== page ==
Leonardo da Vinci

Leonardo di ser Piero da Vinci (Italian pronunciation: [leoˈnardo da vˈvintʃi]  pronunciation ; April 15, 1452 – May 2, 1519, Old Style) was an Italian Renaissance polymath: painter, sculptor, architect, musician, mathematician, engineer, inventor, anatomist, geologist, cartographer, botanist, and writer. His genius,
perhaps more than that of any other figure, epitomized the Renaissance
humanist ideal. Leonardo has often been described as the archetype of
the Renaissance Man, a man of “unquenchable curiosity” and “feverishly inventive imagination”.[1]
He is widely considered to be one of the greatest painters of all time
and perhaps the most diversely talented person ever to have lived.[2] According to art historian Helen Gardner,
the scope and depth of his interests were without precedent and “his
mind and personality seem to us superhuman, the man himself mysterious
and remote”.[1]
Marco Rosci states that while there is much speculation about Leonardo,
his vision of the world is essentially logical rather than mysterious,
and that the empirical methods he employed were unusual for his time.[3]

Born out of wedlock to a notary, Piero da Vinci, and a peasant woman, Caterina, in Vinci in the region of Florence, Leonardo was educated in the studio of the renowned Florentine painter, Verrocchio. Much of his earlier working life was spent in the service of Ludovico il Moro in Milan. He later worked in Rome, Bologna and Venice, and he spent his last years in France at the home awarded him by Francis I.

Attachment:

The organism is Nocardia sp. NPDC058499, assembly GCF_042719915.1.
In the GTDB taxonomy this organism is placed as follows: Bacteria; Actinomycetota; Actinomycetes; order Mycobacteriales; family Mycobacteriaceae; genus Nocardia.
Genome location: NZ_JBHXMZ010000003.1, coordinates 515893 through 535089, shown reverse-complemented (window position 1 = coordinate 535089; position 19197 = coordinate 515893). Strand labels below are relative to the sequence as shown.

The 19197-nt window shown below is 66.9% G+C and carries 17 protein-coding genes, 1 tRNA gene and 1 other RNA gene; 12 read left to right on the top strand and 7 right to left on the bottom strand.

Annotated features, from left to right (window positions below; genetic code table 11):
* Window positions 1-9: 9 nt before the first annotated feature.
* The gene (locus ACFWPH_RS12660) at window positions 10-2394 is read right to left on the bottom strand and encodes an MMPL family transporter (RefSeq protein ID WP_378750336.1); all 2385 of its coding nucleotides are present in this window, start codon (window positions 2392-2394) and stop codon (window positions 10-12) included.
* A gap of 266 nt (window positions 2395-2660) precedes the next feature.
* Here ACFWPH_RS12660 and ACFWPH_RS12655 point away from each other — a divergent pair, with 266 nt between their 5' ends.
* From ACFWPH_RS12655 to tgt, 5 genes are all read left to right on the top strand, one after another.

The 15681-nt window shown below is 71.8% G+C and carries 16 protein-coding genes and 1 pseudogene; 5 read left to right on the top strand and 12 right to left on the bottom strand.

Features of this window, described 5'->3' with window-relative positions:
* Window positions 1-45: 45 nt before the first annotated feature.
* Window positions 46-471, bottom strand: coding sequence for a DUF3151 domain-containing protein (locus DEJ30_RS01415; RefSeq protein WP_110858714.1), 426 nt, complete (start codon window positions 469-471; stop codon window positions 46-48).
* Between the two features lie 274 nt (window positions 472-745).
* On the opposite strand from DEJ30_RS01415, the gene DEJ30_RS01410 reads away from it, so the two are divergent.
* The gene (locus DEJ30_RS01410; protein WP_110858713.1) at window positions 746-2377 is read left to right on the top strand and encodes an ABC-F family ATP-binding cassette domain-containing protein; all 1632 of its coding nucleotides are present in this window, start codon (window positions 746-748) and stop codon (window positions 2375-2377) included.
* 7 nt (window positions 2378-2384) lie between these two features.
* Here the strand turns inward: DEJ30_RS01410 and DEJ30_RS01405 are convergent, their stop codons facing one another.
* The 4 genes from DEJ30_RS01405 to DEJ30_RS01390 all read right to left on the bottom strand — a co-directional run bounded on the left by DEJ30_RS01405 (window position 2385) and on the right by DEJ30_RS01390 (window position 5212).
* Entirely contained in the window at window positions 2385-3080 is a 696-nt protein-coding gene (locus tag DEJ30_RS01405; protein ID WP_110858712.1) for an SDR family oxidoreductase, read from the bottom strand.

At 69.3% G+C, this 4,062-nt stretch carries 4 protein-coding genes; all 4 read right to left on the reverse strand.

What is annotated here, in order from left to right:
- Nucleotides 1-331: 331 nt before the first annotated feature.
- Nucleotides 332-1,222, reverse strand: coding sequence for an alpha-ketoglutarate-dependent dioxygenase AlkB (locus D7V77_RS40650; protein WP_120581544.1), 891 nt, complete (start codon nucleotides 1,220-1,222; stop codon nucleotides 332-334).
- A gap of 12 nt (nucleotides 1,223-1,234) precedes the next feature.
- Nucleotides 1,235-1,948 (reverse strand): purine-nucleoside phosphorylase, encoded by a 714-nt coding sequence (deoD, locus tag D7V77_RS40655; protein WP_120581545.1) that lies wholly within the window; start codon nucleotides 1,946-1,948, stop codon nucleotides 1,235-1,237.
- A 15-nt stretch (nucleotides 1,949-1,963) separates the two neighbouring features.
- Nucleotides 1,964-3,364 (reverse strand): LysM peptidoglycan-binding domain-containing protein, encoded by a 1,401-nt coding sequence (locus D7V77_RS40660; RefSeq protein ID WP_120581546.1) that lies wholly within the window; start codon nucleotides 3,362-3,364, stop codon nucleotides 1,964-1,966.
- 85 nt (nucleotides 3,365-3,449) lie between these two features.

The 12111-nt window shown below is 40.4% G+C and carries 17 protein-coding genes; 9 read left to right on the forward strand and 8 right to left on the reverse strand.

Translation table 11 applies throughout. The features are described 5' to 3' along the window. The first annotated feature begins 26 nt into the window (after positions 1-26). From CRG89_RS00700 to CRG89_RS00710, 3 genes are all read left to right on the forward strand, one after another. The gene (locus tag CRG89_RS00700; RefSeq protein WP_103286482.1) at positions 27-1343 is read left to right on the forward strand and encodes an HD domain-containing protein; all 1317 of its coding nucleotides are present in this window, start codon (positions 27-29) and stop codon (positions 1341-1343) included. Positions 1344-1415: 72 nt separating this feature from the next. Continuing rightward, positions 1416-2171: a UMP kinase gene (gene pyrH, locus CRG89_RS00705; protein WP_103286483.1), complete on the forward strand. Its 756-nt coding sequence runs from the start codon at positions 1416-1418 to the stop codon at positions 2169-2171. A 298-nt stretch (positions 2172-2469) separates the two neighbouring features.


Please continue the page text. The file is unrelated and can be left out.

Leonardo was, and is, renowned primarily as a painter. Among his works, the Mona Lisa is the most famous and most parodied portrait[4] and The Last Supper the most reproduced religious painting of all time, with their fame approached only by Michelangelo‘s The Creation of Adam.[1] Leonardo’s drawing of the Vitruvian Man is also regarded as a cultural icon,[5]
being reproduced on items as varied as the euro coin, textbooks, and
T-shirts. Perhaps fifteen of his paintings survive, the small number
because of his constant, and frequently disastrous, experimentation with
new techniques, and his chronic procrastination.[nb 1]
Nevertheless, these few works, together with his notebooks, which
contain drawings, scientific diagrams, and his thoughts on the nature of
painting, compose a contribution to later generations of artists
rivalled only by that of his contemporary, Michelangelo.

Leonardo is revered for his technological ingenuity. He conceptualised flying machines, a tank, concentrated solar power, an adding machine,[6] and the double hull, also outlining a rudimentary theory of plate tectonics. Relatively few of his designs were constructed or were even feasible during his lifetime,[nb 2] but some of his smaller inventions, such as an automated bobbin winder and a machine for testing the tensile strength of wire, entered the world of manufacturing unheralded.[nb 3] He made important discoveries in anatomy, civil engineering, optics, and hydrodynamics, but he did not publish his findings and they had no direct influence on later science.[7]


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